Broken systems don't have to break me. This is the thought that puts me to bed, wakes me in the morning, trickles down my face in the shower, and catches up with me all day long.

The wind has been knocked out of so many of my sails: dreams of missionary life, family life, marriage, motherhood, sisterhood--all of these great callings thwarted by circumstances and systems that don't work like the manual said they would. I think of nights heaving on a cement floor and a subsequent plane ride back from Central America nursing my Gatorade and my pride. I think of nights weeping on various apartment floors, wanting an intact family. I think of evenings on a front porch swing, talking, deciding, breaking, hurting, leaving, and finally healing. I think of crashed disappointments and fallen hopes; methodical plans that ended in chaos.

And I think, in the end, it is better to have seen the system break, than to see a person break.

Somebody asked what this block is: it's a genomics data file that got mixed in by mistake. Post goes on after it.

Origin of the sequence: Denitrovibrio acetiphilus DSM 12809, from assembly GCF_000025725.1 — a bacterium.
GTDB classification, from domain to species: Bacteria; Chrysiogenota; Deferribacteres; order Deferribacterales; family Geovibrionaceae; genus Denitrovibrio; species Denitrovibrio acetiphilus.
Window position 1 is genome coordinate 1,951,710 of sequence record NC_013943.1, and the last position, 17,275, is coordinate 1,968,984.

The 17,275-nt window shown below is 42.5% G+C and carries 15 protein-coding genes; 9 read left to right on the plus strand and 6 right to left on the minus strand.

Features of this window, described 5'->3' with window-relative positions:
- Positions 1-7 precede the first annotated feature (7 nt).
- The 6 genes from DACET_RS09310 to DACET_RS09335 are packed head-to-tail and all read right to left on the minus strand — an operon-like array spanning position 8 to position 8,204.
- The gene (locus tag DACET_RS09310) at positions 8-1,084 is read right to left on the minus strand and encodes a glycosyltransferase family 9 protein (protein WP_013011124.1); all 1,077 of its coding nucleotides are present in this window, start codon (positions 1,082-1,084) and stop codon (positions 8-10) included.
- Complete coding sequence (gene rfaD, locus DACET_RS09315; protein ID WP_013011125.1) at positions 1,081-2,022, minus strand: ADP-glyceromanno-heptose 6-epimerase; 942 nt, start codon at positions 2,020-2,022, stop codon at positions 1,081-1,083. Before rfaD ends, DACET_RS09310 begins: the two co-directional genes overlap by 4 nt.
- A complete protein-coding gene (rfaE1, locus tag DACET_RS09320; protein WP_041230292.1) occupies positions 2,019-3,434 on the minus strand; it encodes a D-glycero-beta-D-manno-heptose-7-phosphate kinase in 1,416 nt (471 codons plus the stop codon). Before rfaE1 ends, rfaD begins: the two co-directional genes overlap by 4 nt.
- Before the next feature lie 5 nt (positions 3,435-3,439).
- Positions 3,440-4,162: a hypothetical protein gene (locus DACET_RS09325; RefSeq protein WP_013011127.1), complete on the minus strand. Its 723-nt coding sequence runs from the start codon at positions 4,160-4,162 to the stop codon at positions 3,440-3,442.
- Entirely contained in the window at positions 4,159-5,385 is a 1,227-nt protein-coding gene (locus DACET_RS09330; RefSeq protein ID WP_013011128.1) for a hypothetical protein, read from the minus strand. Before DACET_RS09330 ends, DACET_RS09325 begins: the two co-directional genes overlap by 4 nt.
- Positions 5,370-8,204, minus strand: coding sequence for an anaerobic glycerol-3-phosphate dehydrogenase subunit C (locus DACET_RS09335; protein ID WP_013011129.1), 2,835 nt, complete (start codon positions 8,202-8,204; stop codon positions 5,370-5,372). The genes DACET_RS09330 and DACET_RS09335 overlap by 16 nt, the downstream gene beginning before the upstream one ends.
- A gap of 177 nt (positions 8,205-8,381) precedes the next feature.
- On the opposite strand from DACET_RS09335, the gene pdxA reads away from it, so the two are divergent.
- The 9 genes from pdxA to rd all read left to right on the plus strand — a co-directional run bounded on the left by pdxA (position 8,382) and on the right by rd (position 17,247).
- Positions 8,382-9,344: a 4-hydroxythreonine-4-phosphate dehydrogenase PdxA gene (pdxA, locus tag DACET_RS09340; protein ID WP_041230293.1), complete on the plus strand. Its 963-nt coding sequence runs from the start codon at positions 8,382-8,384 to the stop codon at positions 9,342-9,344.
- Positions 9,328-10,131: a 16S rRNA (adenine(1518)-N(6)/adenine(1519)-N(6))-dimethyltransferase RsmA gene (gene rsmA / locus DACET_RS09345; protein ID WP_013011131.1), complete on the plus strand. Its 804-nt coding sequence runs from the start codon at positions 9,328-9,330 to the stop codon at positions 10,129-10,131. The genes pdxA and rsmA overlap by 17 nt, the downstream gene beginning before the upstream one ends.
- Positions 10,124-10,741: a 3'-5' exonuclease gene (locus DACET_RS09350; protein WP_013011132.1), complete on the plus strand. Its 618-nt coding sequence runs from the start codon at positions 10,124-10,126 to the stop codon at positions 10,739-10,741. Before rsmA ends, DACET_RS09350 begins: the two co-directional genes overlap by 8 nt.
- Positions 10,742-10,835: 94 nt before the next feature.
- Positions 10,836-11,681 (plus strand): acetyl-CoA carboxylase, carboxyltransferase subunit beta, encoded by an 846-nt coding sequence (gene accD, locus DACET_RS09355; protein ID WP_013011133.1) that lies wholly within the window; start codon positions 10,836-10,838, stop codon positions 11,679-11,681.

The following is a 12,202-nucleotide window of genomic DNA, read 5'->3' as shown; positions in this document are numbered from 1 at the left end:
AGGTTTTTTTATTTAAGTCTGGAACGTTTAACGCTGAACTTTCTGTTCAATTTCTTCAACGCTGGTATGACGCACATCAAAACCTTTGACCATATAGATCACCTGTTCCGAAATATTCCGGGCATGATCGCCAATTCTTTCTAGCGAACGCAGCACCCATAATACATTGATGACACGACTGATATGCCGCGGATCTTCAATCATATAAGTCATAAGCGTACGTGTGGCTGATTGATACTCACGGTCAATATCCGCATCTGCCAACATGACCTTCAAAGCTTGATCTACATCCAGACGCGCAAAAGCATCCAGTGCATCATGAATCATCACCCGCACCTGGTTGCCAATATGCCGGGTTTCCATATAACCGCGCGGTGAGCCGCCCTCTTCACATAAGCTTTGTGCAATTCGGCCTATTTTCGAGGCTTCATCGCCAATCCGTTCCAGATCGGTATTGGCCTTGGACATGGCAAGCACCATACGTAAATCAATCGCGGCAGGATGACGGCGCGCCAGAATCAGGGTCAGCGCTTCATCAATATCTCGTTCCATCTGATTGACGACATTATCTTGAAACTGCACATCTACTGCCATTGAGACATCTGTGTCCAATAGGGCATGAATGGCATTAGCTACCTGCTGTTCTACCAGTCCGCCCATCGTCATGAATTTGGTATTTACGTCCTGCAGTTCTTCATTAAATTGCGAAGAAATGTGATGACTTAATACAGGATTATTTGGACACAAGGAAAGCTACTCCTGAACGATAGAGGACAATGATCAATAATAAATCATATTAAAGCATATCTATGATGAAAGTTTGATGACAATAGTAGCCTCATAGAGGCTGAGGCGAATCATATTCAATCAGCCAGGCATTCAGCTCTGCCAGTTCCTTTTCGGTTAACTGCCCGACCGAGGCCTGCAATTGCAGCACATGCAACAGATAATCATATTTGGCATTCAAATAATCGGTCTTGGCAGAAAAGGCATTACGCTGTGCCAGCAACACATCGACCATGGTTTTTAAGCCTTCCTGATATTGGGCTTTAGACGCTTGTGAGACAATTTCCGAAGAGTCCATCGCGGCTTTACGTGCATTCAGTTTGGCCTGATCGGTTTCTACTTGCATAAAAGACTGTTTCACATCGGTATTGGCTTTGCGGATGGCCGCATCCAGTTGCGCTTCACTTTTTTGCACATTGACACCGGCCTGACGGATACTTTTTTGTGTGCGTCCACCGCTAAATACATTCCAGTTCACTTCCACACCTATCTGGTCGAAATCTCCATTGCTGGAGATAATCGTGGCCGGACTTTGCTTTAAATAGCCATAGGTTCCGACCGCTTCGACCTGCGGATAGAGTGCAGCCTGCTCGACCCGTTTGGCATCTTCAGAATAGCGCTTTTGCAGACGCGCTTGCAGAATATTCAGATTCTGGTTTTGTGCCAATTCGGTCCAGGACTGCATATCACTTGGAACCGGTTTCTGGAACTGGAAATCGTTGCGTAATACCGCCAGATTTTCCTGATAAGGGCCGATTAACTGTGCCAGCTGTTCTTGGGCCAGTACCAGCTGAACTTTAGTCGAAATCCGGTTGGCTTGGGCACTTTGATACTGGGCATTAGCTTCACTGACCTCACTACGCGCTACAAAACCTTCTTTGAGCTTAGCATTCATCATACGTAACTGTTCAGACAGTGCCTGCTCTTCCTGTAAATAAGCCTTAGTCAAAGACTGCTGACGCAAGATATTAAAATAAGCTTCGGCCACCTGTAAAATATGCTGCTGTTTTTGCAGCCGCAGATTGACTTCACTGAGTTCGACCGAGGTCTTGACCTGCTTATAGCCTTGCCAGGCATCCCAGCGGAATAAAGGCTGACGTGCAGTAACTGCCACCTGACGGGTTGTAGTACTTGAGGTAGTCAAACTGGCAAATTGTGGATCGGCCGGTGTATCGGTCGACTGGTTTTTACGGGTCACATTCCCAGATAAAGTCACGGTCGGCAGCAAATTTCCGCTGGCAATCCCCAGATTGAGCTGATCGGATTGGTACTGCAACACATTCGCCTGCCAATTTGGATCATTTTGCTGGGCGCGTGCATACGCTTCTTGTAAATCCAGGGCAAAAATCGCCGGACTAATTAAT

Systems can be remade. Remodeled. Redone.

People have to have the wind knocked out of them, crumble to the floor, confess that their hope isn't in the sail at all, but in the Wind--and that never stops blowing.

Want to hear a secret?

I don't have this figured out--I'm figuring some things out this week. That's my plan. I want to explore Purple Hearts and walking wounded. I want to understand why the Israelites still don't eat the hipbone. I want to think about how very badly I don't want to be a victim, but I always want to remember the grace that pulled me through it all.

So over the next week I'm assigning myself this topic: suffering.

Don't have grand illusions, I'm weak in this area and I promise no great illuminations. I promise that I'll read and pray and think and then write.

February 2008